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With Liela Moss has found a new way of expressing herself which convincingly says looking back at The Duke Spirit is unnecessary.
I was also doing this, and it struck me that the memory of her and other people in our lives, leave imprints and the echoes of their idiosyncrasies and little ways of being are always hanging around, sometimes framed by the rooms they once stood in.
I was thinking about equality and moments where that’s not achieved!
I then went into nonsense words, just sounds and utterances which I deciphered later as the bit about mountains and shoes.
Set to images of storms and mountains, the percussive Subequal maintains the intensity for a moody reverie on emotional rescue and resilience, the warm elasticity of Moss’s voice more than a match for its introspective verses and ecstatic, soaring refrain.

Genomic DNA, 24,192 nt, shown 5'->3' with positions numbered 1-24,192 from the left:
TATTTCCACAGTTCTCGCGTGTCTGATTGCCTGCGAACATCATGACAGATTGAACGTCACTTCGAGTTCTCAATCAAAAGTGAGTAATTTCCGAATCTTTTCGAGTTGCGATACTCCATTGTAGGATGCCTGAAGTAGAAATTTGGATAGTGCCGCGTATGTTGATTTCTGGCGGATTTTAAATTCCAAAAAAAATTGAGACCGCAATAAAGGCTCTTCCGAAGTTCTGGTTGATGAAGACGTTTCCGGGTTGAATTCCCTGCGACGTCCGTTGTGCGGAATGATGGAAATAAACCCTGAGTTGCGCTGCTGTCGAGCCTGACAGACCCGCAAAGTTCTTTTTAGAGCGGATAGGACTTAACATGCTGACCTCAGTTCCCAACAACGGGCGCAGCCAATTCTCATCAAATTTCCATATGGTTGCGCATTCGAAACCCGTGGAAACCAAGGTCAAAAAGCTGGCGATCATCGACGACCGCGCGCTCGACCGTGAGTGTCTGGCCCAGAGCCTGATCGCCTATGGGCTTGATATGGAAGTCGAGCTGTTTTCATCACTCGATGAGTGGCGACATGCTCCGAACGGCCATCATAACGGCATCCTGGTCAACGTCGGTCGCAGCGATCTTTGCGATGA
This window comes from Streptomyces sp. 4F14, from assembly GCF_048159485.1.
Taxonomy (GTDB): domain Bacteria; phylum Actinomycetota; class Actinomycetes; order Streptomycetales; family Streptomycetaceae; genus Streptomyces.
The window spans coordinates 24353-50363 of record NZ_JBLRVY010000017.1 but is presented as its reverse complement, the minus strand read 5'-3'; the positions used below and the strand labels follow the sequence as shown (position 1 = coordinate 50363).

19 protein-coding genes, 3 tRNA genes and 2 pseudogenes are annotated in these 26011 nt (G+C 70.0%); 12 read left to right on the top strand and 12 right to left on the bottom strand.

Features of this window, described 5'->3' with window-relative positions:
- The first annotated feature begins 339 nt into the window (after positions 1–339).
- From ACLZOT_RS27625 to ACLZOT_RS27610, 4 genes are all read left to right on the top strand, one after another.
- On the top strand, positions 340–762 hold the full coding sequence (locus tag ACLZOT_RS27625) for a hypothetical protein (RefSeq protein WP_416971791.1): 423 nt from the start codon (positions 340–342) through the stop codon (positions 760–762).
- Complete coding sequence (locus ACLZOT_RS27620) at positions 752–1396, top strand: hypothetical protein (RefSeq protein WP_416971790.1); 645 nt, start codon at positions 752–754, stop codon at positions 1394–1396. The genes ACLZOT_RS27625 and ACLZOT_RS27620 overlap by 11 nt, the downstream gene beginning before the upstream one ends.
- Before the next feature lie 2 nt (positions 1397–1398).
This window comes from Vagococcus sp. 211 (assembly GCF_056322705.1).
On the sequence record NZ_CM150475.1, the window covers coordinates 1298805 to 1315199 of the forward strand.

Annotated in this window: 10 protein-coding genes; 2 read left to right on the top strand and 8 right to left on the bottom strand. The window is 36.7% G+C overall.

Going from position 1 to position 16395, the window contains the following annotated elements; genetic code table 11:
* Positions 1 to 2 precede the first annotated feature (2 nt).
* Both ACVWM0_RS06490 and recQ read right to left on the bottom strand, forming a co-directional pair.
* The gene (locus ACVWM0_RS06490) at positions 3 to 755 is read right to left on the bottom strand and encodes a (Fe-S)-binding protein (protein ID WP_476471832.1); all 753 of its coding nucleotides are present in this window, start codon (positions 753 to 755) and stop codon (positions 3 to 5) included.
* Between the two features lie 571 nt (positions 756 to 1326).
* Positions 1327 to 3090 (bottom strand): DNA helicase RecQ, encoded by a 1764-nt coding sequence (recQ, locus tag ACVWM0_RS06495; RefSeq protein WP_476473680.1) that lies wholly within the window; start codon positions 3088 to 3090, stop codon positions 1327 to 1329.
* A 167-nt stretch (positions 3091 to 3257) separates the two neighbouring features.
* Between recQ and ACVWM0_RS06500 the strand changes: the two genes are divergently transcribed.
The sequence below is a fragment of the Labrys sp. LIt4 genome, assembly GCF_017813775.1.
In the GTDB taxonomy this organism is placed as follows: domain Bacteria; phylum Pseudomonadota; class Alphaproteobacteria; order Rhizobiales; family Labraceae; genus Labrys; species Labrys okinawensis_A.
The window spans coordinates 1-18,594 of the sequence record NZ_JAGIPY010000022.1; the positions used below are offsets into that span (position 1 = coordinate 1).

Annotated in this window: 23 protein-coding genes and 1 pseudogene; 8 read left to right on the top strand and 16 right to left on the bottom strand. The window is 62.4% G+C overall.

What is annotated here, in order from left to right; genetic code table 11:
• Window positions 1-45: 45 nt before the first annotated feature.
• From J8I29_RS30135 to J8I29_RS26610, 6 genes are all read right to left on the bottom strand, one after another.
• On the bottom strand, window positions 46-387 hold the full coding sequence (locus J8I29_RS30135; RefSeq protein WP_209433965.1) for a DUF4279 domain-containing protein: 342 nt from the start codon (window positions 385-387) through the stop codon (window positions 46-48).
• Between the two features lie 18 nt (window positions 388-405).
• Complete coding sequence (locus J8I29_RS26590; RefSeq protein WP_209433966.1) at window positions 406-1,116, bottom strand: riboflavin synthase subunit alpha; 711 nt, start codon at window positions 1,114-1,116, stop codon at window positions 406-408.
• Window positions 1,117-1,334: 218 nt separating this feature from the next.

Multi-tracked voices and mellifluous synths create cushioning backdrops for Into the Flesh, an almost Kate Bush-like lullaby for someone (a child? ) coaxed into being; Moss’s emphasis on the word “softly” speaks quiet volumes about how these songs are nurtured into life.
A serene-to-stormy series of deep dream-pop meditations on devotion and selfhood, creativity and parenthood, it treats unknown territory not as something to fear but as a seed-bed of possibility.